Subject: C.W. Lapworth (wooden boat)
Date: Tue, 21 Jul 1998
I just perused your E-Zine, pretty cool. I live on a nice fiberglass sailboat and enjoy weekends sailing San Francisco Bay. A neighbor of mine owned a 1957 Lapworth 36 hull #10, a very classic sailboat. Due to personal reasons he gave the boat to me. I love it. Anyway to get to it. The boat was made right before everything went plastic. It is basically a CAL 36 made of wood. It is edge nailed and glued and does not depend on ribbing or stringers for hull strength. The problem is that it is bonded, that is every bronze and metal thing on the boat is connected electrically then the boat was over zinc'd. What has happened is not so much rot as "burnning". Some of the floor joists where the keel bolts come through are as you describe "punky" but not organically rotten from mold or mildew, it's like the minerals have been electrically removed from the wood. Now these floor joists or ribs have the keel bolts going through them. Their purpose is to transfer the load to the hull. They are about 4 inches wide and 10 inches deep at the keel and about 3 feet long. This "wooden" electrolysis is right at the keel and goes up no more than 2 inches and across no more than 10 inches. So you can see this is in a limited area.
My question to you good "Doktor" is what and how if you could use your products.
Thanks in advance. . . .
Hmmm.... interesting problem. Wonder why all the bonding/zincing on a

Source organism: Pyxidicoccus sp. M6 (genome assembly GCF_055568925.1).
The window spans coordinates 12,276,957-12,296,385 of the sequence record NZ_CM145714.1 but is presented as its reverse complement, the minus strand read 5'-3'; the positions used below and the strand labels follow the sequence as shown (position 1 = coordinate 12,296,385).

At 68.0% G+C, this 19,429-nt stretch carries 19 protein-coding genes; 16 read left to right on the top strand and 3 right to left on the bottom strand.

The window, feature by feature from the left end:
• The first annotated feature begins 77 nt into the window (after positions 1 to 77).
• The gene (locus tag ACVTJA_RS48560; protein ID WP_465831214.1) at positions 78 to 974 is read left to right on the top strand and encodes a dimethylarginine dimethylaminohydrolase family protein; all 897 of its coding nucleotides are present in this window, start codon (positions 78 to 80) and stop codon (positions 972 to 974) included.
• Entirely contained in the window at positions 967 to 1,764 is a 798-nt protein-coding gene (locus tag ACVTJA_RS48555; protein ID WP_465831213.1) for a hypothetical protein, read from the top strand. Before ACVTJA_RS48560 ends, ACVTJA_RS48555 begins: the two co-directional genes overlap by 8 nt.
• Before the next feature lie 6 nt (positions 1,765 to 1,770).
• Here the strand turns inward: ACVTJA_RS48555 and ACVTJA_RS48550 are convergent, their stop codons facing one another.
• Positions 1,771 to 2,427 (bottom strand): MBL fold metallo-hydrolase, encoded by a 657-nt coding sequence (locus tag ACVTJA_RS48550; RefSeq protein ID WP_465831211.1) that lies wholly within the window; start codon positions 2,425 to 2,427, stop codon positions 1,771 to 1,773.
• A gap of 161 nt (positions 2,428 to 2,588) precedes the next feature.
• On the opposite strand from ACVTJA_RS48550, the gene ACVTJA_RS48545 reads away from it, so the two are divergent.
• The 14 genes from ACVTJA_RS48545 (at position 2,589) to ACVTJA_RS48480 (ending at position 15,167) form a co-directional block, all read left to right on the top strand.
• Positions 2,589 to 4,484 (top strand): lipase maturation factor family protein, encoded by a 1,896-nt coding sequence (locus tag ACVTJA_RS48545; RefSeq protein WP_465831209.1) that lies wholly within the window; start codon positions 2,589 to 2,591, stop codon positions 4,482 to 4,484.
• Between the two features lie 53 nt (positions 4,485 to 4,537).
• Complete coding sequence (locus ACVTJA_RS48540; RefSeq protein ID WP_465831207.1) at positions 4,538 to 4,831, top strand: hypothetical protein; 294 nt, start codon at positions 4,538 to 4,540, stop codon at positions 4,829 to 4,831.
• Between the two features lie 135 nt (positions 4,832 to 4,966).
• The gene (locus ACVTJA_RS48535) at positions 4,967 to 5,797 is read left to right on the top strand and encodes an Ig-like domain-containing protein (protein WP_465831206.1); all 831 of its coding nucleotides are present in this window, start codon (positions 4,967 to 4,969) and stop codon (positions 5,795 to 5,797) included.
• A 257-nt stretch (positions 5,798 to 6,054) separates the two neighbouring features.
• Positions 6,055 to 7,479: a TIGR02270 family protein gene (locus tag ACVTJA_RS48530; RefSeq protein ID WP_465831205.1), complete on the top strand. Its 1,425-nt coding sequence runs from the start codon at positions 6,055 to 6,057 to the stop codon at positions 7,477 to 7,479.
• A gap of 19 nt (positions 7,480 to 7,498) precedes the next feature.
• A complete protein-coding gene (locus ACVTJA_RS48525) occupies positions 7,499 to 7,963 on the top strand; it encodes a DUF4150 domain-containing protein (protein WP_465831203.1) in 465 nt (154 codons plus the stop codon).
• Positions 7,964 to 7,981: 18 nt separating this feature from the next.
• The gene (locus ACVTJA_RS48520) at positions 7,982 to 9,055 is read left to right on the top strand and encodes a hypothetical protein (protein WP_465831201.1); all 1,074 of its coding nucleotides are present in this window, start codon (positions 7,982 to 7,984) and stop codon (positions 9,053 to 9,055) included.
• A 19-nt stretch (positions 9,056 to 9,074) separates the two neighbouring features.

wooden boat...? A wooden Cal 36 is interesting...first I've heard of
Anyway, assuming that you can get the wood reasonably dry your problem
is fairly easily solved. You simply saturate the punky areas with Clear
Penetrating Epoxy Sealer (CPES). The wood will absorb it, the carrier
solvents will evaporate away and the wood will be hard again. It will
penetrate right up against the bolts, and anywhere else it finds a
vacancy. Mixed it's like diesel fuel and creeps into small spaces, like
the area between wood fibers.
I would suggest getting a long 1/4" drill bit and drilling vertical
access holes into which you inject the CPES. You can also watch the
product of the drilling and get some idea of what the wood is looking
like. Apply all the CPES the wood will accept. Give it a week to cure
out, and then do it again. Following this drip our Layup & Laminating
Resin into the holes to fill.
The critical part of this is making sure the wood is reasonably dry.
Epoxies will displace water to some extent, but the dryer the better. It
would be worth hauling the boat to dry out if required, considering the
crucial nature of the repairs. You could also pull all the keel bolts
and saturate that way, which is probably what the shipwrights would
recommend, but I don't think it is absolutely necessary.
(Note: saturating the area with the keelbolts in place will effectivly glue the bolts to the wood, making future removal harder)
We have saturated a lot of wood with CPES, and it does get hard and
tough. We have also saturated around fastenings, and seen no sign of
Come back if you have more questions. I'm interested in your project. We
lived aboard a 42' Alden at Redwood City Marina, which is just South of
Pete's. Long ago....